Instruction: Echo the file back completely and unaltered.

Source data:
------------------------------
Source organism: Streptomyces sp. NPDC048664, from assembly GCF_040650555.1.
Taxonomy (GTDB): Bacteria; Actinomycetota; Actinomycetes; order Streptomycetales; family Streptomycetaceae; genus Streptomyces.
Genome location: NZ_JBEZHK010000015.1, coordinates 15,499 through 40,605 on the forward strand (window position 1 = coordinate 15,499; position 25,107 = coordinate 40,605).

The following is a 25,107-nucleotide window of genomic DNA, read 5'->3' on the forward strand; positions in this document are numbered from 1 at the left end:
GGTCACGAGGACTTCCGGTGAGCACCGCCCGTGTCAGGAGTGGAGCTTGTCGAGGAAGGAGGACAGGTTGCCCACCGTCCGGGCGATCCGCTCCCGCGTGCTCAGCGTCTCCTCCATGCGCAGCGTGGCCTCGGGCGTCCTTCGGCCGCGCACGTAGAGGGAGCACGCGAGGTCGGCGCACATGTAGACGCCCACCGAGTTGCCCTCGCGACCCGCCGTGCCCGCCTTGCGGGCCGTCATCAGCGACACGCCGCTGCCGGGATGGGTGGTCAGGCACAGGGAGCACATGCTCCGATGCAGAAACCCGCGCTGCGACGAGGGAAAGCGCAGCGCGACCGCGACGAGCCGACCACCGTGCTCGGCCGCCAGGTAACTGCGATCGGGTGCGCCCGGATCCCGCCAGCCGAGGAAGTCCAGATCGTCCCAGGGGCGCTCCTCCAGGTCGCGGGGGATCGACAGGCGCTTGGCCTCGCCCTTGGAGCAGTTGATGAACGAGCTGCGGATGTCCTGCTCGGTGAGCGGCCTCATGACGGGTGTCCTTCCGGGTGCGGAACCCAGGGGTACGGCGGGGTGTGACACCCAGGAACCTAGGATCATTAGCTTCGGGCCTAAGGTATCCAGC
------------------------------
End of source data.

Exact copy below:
Source organism: Streptomyces sp. NPDC048664, from assembly GCF_040650555.1.
Taxonomy (GTDB): Bacteria; Actinomycetota; Actinomycetes; order Streptomycetales; family Streptomycetaceae; genus Streptomyces.
Genome location: NZ_JBEZHK010000015.1, coordinates 15,499 through 40,605 on the forward strand (window position 1 = coordinate 15,499; position 25,107 = coordinate 40,605).

The following is a 25,107-nucleotide window of genomic DNA, read 5'->3' on the forward strand; positions in this document are numbered from 1 at the left end:
GGTCACGAGGACTTCCGGTGAGCACCGCCCGTGTCAGGAGTGGAGCTTGTCGAGGAAGGAGGACAGGTTGCCCACCGTCCGGGCGATCCGCTCCCGCGTGCTCAGCGTCTCCTCCATGCGCAGCGTGGCCTCGGGCGTCCTTCGGCCGCGCACGTAGAGGGAGCACGCGAGGTCGGCGCACATGTAGACGCCCACCGAGTTGCCCTCGCGACCCGCCGTGCCCGCCTTGCGGGCCGTCATCAGCGACACGCCGCTGCCGGGATGGGTGGTCAGGCACAGGGAGCACATGCTCCGATGCAGAAACCCGCGCTGCGACGAGGGAAAGCGCAGCGCGACCGCGACGAGCCGACCACCGTGCTCGGCCGCCAGGTAACTGCGATCGGGTGCGCCCGGATCCCGCCAGCCGAGGAAGTCCAGATCGTCCCAGGGGCGCTCCTCCAGGTCGCGGGGGATCGACAGGCGCTTGGCCTCGCCCTTGGAGCAGTTGATGAACGAGCTGCGGATGTCCTGCTCGGTGAGCGGCCTCATGACGGGTGTCCTTCCGGGTGCGGAACCCAGGGGTACGGCGGGGTGTGACACCCAGGAACCTAGGATCATTAGCTTCGGGCCTAAGGTATCCAGC